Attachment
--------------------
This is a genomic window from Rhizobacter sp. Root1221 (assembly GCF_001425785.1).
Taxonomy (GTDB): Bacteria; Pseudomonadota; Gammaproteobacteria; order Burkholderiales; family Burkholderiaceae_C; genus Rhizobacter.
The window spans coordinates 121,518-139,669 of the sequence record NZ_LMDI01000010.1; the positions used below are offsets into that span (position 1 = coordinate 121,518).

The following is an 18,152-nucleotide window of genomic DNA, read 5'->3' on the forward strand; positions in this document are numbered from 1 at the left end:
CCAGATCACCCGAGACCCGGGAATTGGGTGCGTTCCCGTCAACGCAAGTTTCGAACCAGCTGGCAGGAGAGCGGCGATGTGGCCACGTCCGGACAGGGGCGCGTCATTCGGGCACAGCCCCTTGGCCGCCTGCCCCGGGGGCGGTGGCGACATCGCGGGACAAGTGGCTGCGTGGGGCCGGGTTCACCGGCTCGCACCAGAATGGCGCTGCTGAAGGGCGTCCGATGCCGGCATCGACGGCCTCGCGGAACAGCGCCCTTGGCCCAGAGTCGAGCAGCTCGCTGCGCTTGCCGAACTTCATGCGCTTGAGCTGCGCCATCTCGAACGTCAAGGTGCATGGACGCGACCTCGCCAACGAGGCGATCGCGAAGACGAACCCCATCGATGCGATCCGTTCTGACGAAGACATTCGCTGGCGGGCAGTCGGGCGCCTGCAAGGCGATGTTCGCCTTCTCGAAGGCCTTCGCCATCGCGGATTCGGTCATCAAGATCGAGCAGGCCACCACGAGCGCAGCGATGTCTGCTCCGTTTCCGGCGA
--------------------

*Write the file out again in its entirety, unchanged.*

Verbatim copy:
This is a genomic window from Rhizobacter sp. Root1221 (assembly GCF_001425785.1).
Taxonomy (GTDB): Bacteria; Pseudomonadota; Gammaproteobacteria; order Burkholderiales; family Burkholderiaceae_C; genus Rhizobacter.
The window spans coordinates 121,518-139,669 of the sequence record NZ_LMDI01000010.1; the positions used below are offsets into that span (position 1 = coordinate 121,518).

The following is an 18,152-nucleotide window of genomic DNA, read 5'->3' on the forward strand; positions in this document are numbered from 1 at the left end:
CCAGATCACCCGAGACCCGGGAATTGGGTGCGTTCCCGTCAACGCAAGTTTCGAACCAGCTGGCAGGAGAGCGGCGATGTGGCCACGTCCGGACAGGGGCGCGTCATTCGGGCACAGCCCCTTGGCCGCCTGCCCCGGGGGCGGTGGCGACATCGCGGGACAAGTGGCTGCGTGGGGCCGGGTTCACCGGCTCGCACCAGAATGGCGCTGCTGAAGGGCGTCCGATGCCGGCATCGACGGCCTCGCGGAACAGCGCCCTTGGCCCAGAGTCGAGCAGCTCGCTGCGCTTGCCGAACTTCATGCGCTTGAGCTGCGCCATCTCGAACGTCAAGGTGCATGGACGCGACCTCGCCAACGAGGCGATCGCGAAGACGAACCCCATCGATGCGATCCGTTCTGACGAAGACATTCGCTGGCGGGCAGTCGGGCGCCTGCAAGGCGATGTTCGCCTTCTCGAAGGCCTTCGCCATCGCGGATTCGGTCATCAAGATCGAGCAGGCCACCACGAGCGCAGCGATGTCTGCTCCGTTTCCGGCGA